February 29, 2024

A Commitment to Community: The Black Affinity Group's Mission and Impact

Black History Month Spotlight Series

Holland & Knight's Diversity Council and Black Affinity Group are proud to celebrate Black History Month and honor the generations of Black Americans who have enriched our nation's history and continue advancing progress. Throughout the month of February, we took time to speak with some of our Black attorneys, who shared their personal stories and journeys. It is through open discussions that we work to create an equitable environment where all lawyers are able to achieve their full potential. We hope you will join us in learning from these impactful conversations.

In this video, Black Affinity Group Co-Chairs Leila Batties and Loren Forrest share their experiences and backgrounds, which shaped who they are today. Hear their firsthand accounts on creating an inclusive community that empowers diverse voices through relationship-building and highlighting members' achievements.

Leila Batties: My family background really represents the diverse, rich stories and background of Black Americans, including their contributions to American history. Both of my parents are the descendants of Black American soldiers who fought in the Spanish-American War, and when the war ended in 1898, hundreds of Black Americans who were in the Philippines opted to stay there rather than return home and suffer the racism and injustice in the United States. So these black soldiers worked and met their wives and raised their families in the Philippines. My family, my children and I celebrate my culture at random and our everyday lives. Just something simple like music. When I was growing up, music was always playing in the background at home, especially jazz and so many of the great jazz vocalist standards. My parents also regularly went to listen to live music. So I wanted to make sure that my children have the same level of exposure and appreciation for music. So they both started playing piano at a very early age and were taught jazz and standards that I heard around the house growing up. And so every once in a while I have them play for me.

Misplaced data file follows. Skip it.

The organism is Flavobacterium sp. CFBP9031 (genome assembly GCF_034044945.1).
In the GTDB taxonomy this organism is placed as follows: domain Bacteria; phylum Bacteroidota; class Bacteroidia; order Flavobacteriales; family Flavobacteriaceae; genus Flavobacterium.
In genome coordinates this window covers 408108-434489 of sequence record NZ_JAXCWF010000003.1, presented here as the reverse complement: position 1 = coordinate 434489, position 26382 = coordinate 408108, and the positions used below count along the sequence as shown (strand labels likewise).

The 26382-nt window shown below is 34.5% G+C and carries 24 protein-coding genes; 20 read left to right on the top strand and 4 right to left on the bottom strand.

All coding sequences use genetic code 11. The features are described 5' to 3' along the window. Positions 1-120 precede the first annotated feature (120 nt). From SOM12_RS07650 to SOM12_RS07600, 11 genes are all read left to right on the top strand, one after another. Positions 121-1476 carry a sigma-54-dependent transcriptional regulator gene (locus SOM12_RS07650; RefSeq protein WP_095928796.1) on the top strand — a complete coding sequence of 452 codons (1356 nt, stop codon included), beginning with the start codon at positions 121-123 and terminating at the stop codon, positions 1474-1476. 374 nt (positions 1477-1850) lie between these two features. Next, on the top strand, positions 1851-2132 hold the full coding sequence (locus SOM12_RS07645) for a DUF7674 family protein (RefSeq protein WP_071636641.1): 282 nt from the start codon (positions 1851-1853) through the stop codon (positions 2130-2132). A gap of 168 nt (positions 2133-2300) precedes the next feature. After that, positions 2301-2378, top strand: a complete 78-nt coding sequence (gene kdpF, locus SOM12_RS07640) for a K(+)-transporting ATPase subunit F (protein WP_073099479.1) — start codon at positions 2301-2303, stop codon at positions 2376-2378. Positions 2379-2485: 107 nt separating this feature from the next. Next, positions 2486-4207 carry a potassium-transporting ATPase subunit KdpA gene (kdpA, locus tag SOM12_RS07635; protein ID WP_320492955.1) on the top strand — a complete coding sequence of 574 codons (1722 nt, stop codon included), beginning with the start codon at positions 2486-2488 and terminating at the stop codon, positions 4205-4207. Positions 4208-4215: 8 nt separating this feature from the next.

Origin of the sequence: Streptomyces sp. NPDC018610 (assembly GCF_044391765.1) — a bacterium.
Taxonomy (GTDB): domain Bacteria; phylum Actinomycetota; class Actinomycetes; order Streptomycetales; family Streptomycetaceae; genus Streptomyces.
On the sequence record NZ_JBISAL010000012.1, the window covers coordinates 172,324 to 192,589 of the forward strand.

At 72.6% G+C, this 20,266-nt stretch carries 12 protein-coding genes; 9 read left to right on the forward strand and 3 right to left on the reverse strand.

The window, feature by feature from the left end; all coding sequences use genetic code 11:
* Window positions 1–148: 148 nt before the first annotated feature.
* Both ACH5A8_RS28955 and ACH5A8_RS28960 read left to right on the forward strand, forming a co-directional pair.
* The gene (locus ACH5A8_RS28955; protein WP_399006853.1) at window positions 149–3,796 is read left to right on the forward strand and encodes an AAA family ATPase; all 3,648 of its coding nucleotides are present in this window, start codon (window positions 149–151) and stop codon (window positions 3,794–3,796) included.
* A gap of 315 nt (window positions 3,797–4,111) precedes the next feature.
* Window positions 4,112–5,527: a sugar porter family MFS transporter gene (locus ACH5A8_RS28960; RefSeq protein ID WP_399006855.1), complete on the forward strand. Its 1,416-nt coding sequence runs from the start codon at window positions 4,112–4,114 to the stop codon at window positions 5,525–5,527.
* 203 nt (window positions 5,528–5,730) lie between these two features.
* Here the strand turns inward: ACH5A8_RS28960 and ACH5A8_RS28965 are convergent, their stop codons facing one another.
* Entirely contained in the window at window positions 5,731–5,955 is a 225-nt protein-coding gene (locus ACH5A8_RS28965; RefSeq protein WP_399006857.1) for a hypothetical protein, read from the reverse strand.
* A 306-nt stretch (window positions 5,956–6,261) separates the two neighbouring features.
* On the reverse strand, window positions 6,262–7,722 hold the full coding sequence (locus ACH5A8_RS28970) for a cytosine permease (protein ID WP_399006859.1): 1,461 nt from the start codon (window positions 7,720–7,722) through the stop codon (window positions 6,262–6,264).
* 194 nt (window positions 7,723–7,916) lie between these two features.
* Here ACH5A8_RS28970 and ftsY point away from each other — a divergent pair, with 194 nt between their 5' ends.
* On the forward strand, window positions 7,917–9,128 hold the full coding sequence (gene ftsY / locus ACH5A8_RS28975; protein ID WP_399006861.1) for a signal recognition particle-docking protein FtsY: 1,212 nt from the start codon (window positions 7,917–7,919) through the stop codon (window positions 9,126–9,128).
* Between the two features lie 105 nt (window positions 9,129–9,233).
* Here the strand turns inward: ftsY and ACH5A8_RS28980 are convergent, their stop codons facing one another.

Loren L. Forrest Jr.: A lot of stuff was ingrained in me by my parents about black pride, black history, and I was always taught like, look, you come from the people of struggle and people who sacrificed and given, you know, including your own parents, right? They always start with them, to get you what you got, and you might need to sacrifice for someone else. So I have a huge feeling of indebtedness, to all of those people who come before me, meaning starting with my parents and my family and older people and people right in this firm, from Tiffani Lee and other people in our firm, Kelly-Ann Cartwright and all the other black folks who came before me. I became a lawyer to help other people and to advise them. I do it in more of a corporate sense, but I think of justice, right? I think, like, what's fair, and to me, obviously, we should all have equal rights, the things that we don't. So to me, as a black person, I always look for fairness, justice, equity and sort of a corny thing, but like DEI, literally diversity, equity, inclusion. How can we diversify things? How can we make sure everyone's equality, how we make sure everyone's included? I think that's the way we all need to look at things.